How Can Magazines Arrest their Decline?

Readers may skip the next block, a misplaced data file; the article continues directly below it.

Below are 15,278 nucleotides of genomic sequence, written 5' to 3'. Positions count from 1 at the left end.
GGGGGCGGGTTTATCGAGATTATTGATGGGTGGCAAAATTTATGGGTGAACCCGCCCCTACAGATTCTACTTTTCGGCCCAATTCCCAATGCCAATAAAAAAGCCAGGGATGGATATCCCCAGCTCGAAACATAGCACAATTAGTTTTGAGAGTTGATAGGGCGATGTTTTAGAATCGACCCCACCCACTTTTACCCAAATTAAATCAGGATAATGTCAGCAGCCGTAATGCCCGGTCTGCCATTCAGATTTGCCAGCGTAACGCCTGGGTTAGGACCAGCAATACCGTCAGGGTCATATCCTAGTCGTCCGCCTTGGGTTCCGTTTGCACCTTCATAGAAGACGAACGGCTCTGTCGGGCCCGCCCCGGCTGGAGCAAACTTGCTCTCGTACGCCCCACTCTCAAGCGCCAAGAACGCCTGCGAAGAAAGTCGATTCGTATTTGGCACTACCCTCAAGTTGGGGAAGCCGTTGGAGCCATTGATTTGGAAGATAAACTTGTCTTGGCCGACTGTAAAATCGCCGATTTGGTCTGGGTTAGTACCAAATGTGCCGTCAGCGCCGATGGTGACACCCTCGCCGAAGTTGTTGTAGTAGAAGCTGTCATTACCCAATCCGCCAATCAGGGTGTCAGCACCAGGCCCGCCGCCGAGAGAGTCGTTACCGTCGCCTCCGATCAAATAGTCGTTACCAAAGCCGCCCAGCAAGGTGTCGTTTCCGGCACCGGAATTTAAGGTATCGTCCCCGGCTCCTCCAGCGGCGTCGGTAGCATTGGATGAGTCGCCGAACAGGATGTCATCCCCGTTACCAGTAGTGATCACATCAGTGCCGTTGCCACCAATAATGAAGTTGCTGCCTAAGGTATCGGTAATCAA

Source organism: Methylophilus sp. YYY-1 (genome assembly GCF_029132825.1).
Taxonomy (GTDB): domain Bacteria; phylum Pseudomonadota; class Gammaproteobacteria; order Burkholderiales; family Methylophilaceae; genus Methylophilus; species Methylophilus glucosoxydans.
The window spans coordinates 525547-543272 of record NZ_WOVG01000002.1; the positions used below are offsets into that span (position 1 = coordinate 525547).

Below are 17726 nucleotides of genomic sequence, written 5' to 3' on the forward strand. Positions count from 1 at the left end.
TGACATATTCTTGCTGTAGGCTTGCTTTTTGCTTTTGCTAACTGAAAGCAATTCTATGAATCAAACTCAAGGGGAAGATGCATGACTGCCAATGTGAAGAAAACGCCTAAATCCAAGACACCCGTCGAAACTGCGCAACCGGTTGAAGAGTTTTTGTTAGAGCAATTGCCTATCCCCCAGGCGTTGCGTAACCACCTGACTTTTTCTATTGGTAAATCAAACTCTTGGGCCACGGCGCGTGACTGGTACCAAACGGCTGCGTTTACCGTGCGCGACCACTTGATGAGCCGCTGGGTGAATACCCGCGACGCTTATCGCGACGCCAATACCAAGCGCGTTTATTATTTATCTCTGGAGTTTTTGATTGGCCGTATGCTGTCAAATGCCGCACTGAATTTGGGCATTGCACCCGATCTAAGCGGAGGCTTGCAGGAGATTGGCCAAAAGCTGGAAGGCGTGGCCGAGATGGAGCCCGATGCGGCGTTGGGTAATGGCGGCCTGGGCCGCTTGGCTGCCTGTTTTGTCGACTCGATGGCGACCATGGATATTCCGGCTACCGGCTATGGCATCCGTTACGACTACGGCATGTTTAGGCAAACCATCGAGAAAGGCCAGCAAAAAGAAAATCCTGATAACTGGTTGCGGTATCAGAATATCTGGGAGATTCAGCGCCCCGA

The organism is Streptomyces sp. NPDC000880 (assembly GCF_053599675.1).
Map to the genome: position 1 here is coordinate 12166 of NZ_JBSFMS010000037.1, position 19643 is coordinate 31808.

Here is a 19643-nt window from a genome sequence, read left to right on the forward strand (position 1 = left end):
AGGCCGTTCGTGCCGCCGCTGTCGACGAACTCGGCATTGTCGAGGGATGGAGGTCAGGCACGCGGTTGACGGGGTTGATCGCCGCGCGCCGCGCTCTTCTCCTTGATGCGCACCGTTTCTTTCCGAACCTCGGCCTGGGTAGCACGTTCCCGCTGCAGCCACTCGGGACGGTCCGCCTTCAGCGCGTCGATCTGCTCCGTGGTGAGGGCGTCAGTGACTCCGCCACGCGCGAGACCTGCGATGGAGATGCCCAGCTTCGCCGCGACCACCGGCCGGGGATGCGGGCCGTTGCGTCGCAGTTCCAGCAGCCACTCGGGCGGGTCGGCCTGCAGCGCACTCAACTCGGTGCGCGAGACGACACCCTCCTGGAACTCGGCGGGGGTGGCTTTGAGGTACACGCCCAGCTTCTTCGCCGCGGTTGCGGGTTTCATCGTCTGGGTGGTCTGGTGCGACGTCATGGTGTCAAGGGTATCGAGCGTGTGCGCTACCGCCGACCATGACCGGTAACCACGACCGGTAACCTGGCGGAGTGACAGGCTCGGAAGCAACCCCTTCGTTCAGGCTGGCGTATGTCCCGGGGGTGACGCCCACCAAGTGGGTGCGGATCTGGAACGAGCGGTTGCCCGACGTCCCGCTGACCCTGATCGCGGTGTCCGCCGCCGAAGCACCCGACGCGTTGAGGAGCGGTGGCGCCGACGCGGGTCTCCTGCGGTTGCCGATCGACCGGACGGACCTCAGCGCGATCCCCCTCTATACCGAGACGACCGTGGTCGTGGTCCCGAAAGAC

Are_Magazines_in_Terminal_DeclineThe latest ABC figures made for grim reading for magazine publishers.Overall, paid for circulation in the women's magazine sector fell by 5.1% on last year and the market leader, Glamour, saw its circulation fall over 11%. The story was the same in the men's sector, with an overall fall of 3.3%The hope that digital devices, such as the iPad, would ride to the publishers rescue has  yet to come to pass. Digital editions are now included in the ABCs and yet the slide hasn't stopped.  Two titles amongst the biggest digital edition sellers - Cosmopolitan (13,298 digital editions) and Men's Health (12,142) saw year on year circulation falls of  9% and 1% respectively.So what's the story behind these ongoing circulation declines? Well, as for newspapers, the internet is at the heart of it.The newspapers made the mistake of making their online editions free in the misguided hope that the cost of quality journalism could be online advertiser-funded. Of course, the loss of revenues from print sales and advertising was higher than the new revenues made from online editions, but once the 'free news online' genie was out of the bottle, it became a consumer expectation.  Nobody could put the stopper back in.However, magazines didn't make the same mistake. Online editions never published all the content of the magazine. Instead, they were used as content 'teaser' and as means to engage readers between editions - a stepping stone to a magazine purchase rather than an alternative experience to one.The problem for magazines is not so much that they've let the free content genie out of the bottle, but more because of the explosion of free and immediate alternative content that the internet has brought.Those looking for the latest celebrity scoop need do no more than visit the Mail Online or one of a host of celebity gossip sites like TMZ. Not only can they break a story without having to wait until the next week's edition, they've proved themselves more adept at getting their hands on those stories in the first place.Women looking for fashion advice no longer need to flick through the fashion pages of their favourite magazine but can pick from a pethora of free fashion blogs from Face Hunter to Style Bubble.  It's a trend that the fashion houses have identified - bloggers will be well represented in the audiences at this week's London Fashion Week.So how do magazines fight back and ensure they're just as much a part of the future as they have been a part of the past?Well, mobile devices are part of the answer. Although tablet editions have not yet ridden to the rescue, tablet penetration is still only 10%. Against that backdrop, the digital sales of publications like Cosmopolitan and Men's Health look impressive. And tablet penetration has increased 5-fold in the space of a year. If that rate of growth continues, and publishers can come up with compelling products that consumers are prepared to pay a premium for, then tablet edition sales may will help to turn around the circulation slide.And it's not all about tablets. With the bigger screens in vogue in the smartphone market, from the iPhone 5 to the Samsung Galaxy SIII and the Note 'phablet', publishers should look again at this channel - particularly as a way to capture younger readers less likely to own a tablet.The other part of the answer might be to take a leaf out of the book of the successful online subscription press titles such as the FT and the WSJ.Take Vogue UK.  It's average circulation from January to June was 205,000, a fall of almost 3% from last year.  The visitors to its website number 1.3m per month - 5 times that amount. It doesn't take a leading mathematician to work out that if it convert even a  small proportion of those visitors into online content subscribers, the revenue gains would be substantial.Those potential subscribers may pay for access to specialist premium content on the site or, as for the FT, may pay a rate dependent on the number of articles they read.Of course, the full potential of this approach being realised relies on the 'micropayments' conundrum being solved - making it easy for consumers to pay small amounts online without having the inconvenience of fishing out their credit or debit cards.  And the audience will only be maximised if the site is optimised for all devices - particularly tablets, which encourage consumption in a more relaxed environment akin to the print magazine experience. Optimising their site to make it 'device neutral' was the reasoning behind the recent re-launch.The next few years will no doubt see a 'shakeout' in the magazine sector. Only those magazines with a reputation and specialism strong enough to create a desire for their premium content will thrive. Those titles that fail to create content that is distinctive and desirable will drown in the ocean of free online content.